Wikipedia defines catharsis as "the purification and purgation of emotions — particularly pity and fear — through art or any extreme change in emotion that results in renewal and restoration." Nicholas Van Orton certainly undergoes an extreme change in emotion like that at the end of The Game. As he takes a suicidal leap from a rooftop and comes crashing down through the skylight of another building, the character sees images from his childhood. That he lands on an inflatable stunt bag in a ballroom full of familiar faces, people who care about him, might be seen as a narrative cop-out, something that strains credulity.

Creators aren't always the best judge of their own work, but for what it's worth, Fincher himself now seems to regard The Game as having third-act problems. Because of course, real life doesn't always offer a safety cushion like that to break our fall. Still, in his commentary for the Criterion Collection's Blu-Ray edition of The Game, Fincher said, "This isn't a movie about real life. It's a movie about movies."

The moment he crashes through that skylight — all throughout the film, perhaps — Nicholas Van Orton can be seen as an audience stand-in. He may not be relatable from a socio-economic standpoint, but you could probably write a whole essay about the way his character interacts with the plot, and how it frames him as a surrogate for filmgoers that way. CRS is basically a movie studio, complete with a commissary full of actors. It stages the production of its "game" just for him, just for us, making us jump through numerous narrative hoops so we can feel something.


By the end, the movie has led us on a merry chase, trapping us in the back of a runaway taxi cab and in the middle of other tense situations with Nicholas. It has stripped the investment banker of his vanity, turning him into a literal dumpster diver, before entombing him alive in Mexico with nothing but his father's personally engraved wristwatch to use for bartering. Pretty soon, the same major-league asshole who was unwilling to play the good Samaritan and pass toilet paper to a guy in a bathroom stall would be forced, himself, to wander into a diner in a dirty white suit and beg for a ride from anyone who would listen.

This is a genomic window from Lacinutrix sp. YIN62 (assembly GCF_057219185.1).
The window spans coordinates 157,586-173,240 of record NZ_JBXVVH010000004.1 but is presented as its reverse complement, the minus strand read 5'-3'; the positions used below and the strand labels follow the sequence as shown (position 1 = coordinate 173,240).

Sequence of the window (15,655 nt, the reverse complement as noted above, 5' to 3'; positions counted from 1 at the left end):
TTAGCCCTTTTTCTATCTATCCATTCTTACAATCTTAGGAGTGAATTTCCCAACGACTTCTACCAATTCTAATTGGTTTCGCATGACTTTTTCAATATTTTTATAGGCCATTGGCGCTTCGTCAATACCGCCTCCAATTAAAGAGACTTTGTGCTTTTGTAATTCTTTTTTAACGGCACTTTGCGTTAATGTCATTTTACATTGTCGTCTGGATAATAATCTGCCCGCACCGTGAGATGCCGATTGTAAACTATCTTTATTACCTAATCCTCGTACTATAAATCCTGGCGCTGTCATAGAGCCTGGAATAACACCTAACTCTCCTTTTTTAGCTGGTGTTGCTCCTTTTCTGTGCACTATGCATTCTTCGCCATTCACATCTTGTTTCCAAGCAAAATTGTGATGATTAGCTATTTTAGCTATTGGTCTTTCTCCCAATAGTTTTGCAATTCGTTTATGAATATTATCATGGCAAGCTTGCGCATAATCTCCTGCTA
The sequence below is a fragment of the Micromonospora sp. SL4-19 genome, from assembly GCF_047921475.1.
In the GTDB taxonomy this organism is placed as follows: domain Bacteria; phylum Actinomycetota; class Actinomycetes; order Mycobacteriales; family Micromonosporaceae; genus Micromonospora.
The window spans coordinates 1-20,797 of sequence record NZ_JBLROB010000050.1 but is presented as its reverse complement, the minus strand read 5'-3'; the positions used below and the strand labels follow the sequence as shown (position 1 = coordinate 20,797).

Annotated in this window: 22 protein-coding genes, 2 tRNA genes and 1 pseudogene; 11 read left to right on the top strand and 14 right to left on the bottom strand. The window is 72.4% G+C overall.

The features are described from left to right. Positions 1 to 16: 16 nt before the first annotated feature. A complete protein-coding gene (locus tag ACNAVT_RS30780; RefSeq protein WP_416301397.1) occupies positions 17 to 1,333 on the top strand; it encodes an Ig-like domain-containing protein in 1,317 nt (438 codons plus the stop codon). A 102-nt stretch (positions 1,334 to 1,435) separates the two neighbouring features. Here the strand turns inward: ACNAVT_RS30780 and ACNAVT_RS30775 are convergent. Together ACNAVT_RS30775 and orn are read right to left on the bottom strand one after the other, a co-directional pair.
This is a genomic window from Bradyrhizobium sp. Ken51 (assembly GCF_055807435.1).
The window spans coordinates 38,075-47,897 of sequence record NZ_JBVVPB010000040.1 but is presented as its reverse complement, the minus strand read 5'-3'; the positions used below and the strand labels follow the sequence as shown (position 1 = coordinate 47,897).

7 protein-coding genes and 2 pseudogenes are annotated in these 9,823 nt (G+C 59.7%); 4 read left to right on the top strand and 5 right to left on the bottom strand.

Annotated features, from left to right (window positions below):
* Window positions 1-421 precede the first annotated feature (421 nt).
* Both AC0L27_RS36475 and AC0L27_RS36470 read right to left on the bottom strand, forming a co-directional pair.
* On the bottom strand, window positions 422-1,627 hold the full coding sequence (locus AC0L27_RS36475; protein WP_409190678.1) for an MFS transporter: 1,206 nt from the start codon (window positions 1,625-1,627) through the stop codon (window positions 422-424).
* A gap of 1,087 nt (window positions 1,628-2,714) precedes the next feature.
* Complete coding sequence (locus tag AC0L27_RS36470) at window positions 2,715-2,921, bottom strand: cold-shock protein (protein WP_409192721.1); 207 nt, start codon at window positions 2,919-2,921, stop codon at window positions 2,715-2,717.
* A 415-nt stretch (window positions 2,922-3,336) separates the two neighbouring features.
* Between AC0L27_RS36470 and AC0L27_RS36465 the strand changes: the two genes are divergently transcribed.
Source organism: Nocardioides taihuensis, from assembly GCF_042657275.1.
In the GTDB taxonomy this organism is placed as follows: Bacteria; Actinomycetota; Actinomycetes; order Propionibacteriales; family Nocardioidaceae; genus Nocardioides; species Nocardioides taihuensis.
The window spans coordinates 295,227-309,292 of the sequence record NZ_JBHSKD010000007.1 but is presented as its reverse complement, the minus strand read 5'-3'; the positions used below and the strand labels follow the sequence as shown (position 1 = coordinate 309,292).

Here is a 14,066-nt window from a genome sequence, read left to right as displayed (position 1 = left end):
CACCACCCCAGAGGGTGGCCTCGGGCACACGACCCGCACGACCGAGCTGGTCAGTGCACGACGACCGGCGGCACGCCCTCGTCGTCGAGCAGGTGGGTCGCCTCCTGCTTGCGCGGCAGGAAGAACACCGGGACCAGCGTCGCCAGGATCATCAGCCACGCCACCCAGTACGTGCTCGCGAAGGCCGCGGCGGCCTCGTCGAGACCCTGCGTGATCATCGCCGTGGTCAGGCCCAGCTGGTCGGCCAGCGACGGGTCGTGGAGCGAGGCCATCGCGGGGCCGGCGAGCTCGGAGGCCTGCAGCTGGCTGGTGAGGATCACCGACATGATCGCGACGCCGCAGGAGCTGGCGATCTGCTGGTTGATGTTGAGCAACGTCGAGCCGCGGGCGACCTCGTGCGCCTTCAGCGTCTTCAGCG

Nicholas comes out the other side of these humbling experiences a better person, more of a real human being, with a new lease on life. Suddenly the rich prick is now a little nicer to others. And in the time-honored tradition of Ebenezer Scrooge, maybe the audience can take something away from that.

Filmed in dark and steely tones, The Game has a chilliness to it, which might give it too much emotional distance for some. But under its cold skin, there lurks the beating heart of a humanist perspective, however wry and weary it might be. This is evident in the way composer Howard Shore's score for the film invites us in with its somber piano cue, a lonely cocktail-lounge melody for a 48-year-old named Nicholas (who is no saint, but who will come to appreciate the spirit of Christmas, in this Christmas movie that is not a Christmas movie).

In spite of himself, and whatever other interpretation he might hold, Fincher did manage 20 years ago to craft a movie with multiple layers to pick apart. One of those layers is the Christmas Carol layer. To that end, The Game does have some application to real life.

This is probably one of the few Fincher films that is not immediately guaranteed to leave a person feeling bad at the end. Art can be therapeutic, and in its own dark, devilish way, The Game offers catharsis and a reminder of what's truly important in life. Call it mere escapism – taking the blue pill instead of the red one, staying inside the Matrix but in 2017, that feels like a nice antidote to some of the other things going on in the world right now.